People have adapted to the Arctic through behavioral means, such as the manners in which they construct their homes, and physiologically, as they have thicker bodies than people from other habitats possess. Humans can adapt to many different habitats because of their intelligence, but over time, their bodies evolve to suit the habitat as well. The Arctic is one of the most challenging habitats in which humans have permanently settled.
Humans have adapted their behaviors to cope with the harsh climate of the arctic and the paucity of available resources. This is reflected in their use of animal hides and scavenged tree branches to make tepees, as well as their use of ice blocks to make igloos. Their clothes were also made from animal hides, and because the animals were also adapted to the Arctic, they kept the indigenous people very warm.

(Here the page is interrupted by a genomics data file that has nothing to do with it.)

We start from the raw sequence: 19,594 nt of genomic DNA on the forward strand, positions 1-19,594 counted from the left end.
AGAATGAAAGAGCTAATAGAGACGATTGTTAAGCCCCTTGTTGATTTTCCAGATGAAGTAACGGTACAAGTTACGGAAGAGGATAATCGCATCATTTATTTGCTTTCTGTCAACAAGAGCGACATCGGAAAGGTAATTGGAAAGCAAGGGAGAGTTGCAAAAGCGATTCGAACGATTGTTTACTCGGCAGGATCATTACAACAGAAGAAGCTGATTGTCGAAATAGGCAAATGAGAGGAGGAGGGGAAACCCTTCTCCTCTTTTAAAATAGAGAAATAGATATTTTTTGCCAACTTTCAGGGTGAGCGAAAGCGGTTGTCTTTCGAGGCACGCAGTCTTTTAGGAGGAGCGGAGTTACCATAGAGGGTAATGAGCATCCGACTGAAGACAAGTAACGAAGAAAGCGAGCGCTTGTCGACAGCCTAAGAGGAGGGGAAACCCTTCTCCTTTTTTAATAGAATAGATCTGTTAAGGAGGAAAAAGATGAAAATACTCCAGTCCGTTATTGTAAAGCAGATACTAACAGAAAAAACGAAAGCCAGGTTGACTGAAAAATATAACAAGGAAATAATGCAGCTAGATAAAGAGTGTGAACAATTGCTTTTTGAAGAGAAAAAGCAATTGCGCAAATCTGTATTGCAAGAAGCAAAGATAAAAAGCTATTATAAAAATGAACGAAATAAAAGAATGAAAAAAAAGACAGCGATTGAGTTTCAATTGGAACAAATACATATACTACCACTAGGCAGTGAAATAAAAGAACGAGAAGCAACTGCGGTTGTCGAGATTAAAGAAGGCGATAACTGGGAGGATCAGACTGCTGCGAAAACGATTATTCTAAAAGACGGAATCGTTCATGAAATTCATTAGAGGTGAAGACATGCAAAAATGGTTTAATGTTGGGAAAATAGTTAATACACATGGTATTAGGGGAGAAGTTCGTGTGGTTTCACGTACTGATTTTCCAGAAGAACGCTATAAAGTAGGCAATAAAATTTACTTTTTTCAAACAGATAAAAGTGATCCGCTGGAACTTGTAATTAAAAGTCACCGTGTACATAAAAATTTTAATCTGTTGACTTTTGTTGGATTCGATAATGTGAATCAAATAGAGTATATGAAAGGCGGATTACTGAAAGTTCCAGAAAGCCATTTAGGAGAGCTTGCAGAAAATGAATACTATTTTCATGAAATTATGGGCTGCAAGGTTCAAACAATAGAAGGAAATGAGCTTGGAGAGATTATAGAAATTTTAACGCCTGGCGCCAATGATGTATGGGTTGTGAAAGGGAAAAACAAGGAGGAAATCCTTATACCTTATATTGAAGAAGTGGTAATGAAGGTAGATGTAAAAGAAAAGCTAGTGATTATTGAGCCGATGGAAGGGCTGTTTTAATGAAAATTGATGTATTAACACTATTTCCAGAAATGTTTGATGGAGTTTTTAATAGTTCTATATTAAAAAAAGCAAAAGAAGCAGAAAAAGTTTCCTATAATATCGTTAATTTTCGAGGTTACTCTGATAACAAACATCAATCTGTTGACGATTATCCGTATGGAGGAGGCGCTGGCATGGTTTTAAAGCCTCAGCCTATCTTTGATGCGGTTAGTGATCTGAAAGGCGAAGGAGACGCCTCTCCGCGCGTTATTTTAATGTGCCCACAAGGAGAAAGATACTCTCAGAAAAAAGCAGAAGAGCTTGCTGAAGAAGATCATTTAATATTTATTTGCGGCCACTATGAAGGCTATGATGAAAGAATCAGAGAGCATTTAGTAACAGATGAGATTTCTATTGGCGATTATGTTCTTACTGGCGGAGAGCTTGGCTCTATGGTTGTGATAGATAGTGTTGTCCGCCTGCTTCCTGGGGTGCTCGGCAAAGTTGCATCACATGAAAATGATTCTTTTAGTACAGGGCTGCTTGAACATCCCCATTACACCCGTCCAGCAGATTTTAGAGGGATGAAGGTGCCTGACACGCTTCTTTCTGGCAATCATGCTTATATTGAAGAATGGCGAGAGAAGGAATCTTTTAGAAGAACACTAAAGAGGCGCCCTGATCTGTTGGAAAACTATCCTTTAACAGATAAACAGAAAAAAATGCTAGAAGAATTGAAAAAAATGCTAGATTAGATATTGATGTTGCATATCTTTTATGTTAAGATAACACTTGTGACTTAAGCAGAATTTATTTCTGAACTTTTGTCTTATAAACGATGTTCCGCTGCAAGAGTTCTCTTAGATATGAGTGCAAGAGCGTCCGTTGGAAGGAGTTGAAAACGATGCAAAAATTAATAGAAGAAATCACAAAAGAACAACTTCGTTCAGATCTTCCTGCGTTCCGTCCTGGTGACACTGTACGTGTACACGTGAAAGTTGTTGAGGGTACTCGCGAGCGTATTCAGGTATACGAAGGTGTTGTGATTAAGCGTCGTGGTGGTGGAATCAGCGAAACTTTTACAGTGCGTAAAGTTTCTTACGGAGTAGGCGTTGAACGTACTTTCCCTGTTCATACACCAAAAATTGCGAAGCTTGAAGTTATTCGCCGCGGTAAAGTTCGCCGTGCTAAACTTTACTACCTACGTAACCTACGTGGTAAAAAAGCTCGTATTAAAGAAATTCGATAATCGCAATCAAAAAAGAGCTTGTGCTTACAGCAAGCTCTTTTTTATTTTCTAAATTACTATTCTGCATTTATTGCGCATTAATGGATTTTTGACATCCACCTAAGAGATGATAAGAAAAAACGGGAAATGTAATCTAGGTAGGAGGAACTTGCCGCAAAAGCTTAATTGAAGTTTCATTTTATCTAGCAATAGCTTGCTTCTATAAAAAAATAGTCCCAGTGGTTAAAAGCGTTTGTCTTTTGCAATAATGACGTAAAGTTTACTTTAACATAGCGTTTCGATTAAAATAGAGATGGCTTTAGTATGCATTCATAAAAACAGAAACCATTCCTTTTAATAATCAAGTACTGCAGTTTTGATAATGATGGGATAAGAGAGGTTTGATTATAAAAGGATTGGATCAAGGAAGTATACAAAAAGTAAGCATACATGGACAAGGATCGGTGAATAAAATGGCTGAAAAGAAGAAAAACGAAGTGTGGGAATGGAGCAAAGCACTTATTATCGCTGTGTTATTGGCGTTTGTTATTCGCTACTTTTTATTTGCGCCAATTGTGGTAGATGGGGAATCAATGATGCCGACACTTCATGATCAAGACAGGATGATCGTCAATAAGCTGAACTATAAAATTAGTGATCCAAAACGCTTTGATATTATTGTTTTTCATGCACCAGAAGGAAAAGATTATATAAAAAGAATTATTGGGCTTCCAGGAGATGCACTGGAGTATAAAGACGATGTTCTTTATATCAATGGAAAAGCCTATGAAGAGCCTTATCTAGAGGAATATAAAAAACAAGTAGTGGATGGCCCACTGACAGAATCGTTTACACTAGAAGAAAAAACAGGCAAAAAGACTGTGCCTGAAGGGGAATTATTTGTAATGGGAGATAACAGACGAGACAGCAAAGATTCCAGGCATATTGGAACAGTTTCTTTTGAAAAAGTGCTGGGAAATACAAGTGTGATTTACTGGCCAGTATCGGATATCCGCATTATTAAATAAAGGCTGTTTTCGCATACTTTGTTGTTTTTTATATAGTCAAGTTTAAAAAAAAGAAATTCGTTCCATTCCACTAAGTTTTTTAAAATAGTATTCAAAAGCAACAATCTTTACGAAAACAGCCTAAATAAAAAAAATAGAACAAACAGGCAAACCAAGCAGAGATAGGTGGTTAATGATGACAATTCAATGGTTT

Human beings keep their internal temperatures high by burning calories. In cold temperatures, the heat can escape from the body faster than it can be produced, which can lead to hypothermia. This phenomenon has led native people of the Arctic to evolve shorter, thicker bodies than humans from warmer climates. This occurs because short people have a lower surface to volume ratio than tall people do, which means they radiate heat slower.